Climate protesters face tear gas at oil major TotalEnergies shareholder meeting in Paris

PARIS — French police threw a security cordon around a shareholders' meeting in Paris of oil major TotalEnergies on Friday, spraying tear gas and pushing back climate protesters who chanted, “Be gentle, police officers, we're doing this for your kids!"

Shareholders, some escorted into the meeting by police, ran a gauntlet of the peaceful, earnest and mostly young demonstrators, who waved signs attacking the climate record of the French energy giant that has reaped colossal profits from price surges that followed Russia's invasion of Ukraine.

Their signs declared, “The last pipeline before the end of the world” and “Listen to the scientists: No more fossil projects.”

Protesters sat down in surrounding streets and linked arms to block access to the meeting in a famed Paris concert hall. Police officers carried some protesters to move them out of the way. They sprayed tear gas from canisters to force people back.

It comes after climate protesters tried to rush the stage of the Shell shareholder meeting in London on Tuesday, with security guards dragging and carrying them away.

Dozens of activists also forced the delay of the start of the meeting by chanting “Shut down Shell,” while others shouted, held signs and linked arms outside as security tried to remove them.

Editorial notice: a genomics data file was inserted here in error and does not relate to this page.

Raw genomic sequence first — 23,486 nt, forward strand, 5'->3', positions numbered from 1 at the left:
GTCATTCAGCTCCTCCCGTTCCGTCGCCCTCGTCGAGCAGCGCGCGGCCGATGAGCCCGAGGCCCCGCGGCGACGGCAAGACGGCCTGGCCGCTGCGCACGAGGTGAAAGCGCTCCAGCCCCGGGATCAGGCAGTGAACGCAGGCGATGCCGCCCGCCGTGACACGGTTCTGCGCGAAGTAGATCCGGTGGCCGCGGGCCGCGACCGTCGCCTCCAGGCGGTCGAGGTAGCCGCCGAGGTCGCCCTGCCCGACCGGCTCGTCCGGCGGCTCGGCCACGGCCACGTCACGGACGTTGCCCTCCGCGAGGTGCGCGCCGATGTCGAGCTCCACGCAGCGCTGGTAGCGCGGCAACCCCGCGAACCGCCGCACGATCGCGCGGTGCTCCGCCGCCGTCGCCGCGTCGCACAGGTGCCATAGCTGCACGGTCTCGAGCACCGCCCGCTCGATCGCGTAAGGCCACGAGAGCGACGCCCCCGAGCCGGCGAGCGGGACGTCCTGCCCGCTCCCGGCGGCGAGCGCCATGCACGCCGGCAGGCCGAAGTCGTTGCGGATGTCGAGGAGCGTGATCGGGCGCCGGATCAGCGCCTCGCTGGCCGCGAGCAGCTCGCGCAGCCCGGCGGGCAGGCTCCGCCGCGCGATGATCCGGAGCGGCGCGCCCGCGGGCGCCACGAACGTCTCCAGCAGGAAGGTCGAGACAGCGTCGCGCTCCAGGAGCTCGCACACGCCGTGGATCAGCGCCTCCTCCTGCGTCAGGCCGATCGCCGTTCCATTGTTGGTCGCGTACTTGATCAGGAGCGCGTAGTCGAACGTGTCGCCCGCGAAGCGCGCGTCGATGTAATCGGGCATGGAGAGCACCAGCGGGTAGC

The tactics come as demonstrators contest the burning of coal, oil, natural gas and biomass blamed for air pollution that researchers say kills 1.2 million people worldwide per year and is driving the climate crisis, causing deadly weather extremes, hunger, heat deaths, migration and environmental destruction.

The United Nations chief has pleaded for an end to new fossil fuel exploration and for rich countries to quit coal, oil and gas by 2040.

Citing the protests, TotalEnergies had told shareholders beforehand that they could vote remotely.

Protesters came hours before the meeting, as dawn was breaking, to try to stop it from going ahead. The standoff with police evolved from there.

“We have no choice but to be here every single time they are here,” demonstrator Camille Etienne said.


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